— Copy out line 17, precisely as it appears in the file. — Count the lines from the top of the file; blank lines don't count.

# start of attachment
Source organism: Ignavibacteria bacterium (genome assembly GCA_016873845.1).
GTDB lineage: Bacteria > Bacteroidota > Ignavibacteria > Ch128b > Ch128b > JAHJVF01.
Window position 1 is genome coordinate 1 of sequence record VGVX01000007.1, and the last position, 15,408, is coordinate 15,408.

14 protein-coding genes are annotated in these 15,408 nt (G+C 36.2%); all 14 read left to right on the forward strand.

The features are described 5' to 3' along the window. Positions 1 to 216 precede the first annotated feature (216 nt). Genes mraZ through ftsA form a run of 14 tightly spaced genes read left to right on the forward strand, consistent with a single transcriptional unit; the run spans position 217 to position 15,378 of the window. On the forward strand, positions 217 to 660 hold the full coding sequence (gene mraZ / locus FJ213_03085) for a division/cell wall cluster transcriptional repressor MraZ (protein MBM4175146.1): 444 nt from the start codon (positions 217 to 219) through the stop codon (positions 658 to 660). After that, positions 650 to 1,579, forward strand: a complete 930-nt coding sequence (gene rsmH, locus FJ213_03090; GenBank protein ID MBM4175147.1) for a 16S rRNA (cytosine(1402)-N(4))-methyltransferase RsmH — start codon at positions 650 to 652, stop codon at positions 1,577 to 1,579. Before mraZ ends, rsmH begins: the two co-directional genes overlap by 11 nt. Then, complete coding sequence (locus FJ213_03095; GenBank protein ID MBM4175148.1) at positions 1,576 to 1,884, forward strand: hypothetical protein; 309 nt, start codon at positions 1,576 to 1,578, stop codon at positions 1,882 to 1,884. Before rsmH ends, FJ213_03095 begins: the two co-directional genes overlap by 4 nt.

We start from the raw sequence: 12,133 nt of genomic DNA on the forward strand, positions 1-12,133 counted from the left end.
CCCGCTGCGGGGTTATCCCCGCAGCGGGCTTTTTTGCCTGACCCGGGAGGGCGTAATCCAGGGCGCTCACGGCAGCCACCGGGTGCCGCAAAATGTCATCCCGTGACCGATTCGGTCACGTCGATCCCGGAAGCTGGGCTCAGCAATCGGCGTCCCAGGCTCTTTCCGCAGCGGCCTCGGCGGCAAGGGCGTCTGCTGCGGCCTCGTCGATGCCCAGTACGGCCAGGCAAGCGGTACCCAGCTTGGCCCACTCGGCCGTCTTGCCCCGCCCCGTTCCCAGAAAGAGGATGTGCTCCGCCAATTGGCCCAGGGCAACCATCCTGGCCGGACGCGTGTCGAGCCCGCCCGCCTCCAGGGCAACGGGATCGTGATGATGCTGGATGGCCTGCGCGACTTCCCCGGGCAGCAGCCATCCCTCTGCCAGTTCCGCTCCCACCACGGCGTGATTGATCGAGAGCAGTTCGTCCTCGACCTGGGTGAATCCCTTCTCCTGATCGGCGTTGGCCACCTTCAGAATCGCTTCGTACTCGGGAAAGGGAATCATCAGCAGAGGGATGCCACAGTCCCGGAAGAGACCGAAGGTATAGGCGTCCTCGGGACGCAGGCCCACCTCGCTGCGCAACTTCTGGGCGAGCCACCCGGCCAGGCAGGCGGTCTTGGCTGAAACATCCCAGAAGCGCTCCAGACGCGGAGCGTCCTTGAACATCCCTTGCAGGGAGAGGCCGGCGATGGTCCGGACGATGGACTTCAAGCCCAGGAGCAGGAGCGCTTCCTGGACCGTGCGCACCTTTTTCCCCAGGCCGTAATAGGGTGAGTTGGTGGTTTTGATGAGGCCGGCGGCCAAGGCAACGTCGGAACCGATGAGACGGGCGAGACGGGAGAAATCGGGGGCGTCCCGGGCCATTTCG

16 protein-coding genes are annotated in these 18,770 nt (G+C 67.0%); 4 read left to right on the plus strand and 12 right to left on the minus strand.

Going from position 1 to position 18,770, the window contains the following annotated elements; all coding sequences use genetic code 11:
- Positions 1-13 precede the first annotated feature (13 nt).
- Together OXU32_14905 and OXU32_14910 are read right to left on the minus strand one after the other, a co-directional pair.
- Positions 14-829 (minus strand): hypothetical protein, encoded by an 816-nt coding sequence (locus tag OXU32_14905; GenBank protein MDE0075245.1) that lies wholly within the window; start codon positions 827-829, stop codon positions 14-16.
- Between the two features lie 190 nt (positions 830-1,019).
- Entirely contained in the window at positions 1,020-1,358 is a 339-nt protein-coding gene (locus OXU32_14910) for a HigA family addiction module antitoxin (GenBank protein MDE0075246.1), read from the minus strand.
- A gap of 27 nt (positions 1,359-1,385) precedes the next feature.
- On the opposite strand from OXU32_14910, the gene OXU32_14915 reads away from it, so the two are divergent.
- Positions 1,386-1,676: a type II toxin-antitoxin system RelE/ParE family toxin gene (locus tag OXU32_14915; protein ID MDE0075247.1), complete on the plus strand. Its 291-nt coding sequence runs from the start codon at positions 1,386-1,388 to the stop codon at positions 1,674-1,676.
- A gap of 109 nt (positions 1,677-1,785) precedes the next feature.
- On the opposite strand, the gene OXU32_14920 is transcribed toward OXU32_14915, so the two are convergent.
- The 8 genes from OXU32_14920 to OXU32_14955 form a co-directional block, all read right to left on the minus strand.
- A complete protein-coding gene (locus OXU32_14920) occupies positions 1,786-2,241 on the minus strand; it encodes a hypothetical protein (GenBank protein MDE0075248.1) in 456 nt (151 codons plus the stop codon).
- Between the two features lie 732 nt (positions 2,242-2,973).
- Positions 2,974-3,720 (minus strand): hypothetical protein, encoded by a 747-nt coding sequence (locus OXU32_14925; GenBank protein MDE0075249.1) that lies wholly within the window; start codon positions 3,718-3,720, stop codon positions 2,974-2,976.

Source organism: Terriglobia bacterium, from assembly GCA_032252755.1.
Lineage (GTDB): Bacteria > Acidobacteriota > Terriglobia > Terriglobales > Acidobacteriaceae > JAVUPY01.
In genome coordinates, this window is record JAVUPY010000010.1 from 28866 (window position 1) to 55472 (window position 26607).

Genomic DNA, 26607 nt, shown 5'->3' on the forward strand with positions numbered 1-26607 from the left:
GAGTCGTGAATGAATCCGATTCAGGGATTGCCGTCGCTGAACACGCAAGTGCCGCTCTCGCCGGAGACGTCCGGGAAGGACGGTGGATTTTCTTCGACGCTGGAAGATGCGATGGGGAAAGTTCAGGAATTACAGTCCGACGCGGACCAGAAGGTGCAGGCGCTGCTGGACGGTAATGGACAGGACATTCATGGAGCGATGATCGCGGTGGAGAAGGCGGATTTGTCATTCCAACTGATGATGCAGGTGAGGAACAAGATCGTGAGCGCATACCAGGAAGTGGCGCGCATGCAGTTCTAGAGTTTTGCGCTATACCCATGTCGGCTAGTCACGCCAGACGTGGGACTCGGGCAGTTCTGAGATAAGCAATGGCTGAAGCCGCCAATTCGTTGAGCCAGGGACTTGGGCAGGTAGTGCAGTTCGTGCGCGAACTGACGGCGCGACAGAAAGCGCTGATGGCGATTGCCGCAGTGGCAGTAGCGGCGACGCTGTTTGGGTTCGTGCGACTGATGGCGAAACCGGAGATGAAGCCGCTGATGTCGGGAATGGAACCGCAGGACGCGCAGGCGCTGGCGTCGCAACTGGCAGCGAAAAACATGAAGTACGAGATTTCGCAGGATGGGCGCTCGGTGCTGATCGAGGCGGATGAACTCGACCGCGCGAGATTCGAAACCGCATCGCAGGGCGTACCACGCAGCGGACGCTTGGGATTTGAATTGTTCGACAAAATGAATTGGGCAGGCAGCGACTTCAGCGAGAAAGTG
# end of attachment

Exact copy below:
- Positions 1,386-1,676: a type II toxin-antitoxin system RelE/ParE family toxin gene (locus tag OXU32_14915; protein ID MDE0075247.1), complete on the plus strand. Its 291-nt coding sequence runs from the start codon at positions 1,386-1,388 to the stop codon at positions 1,674-1,676.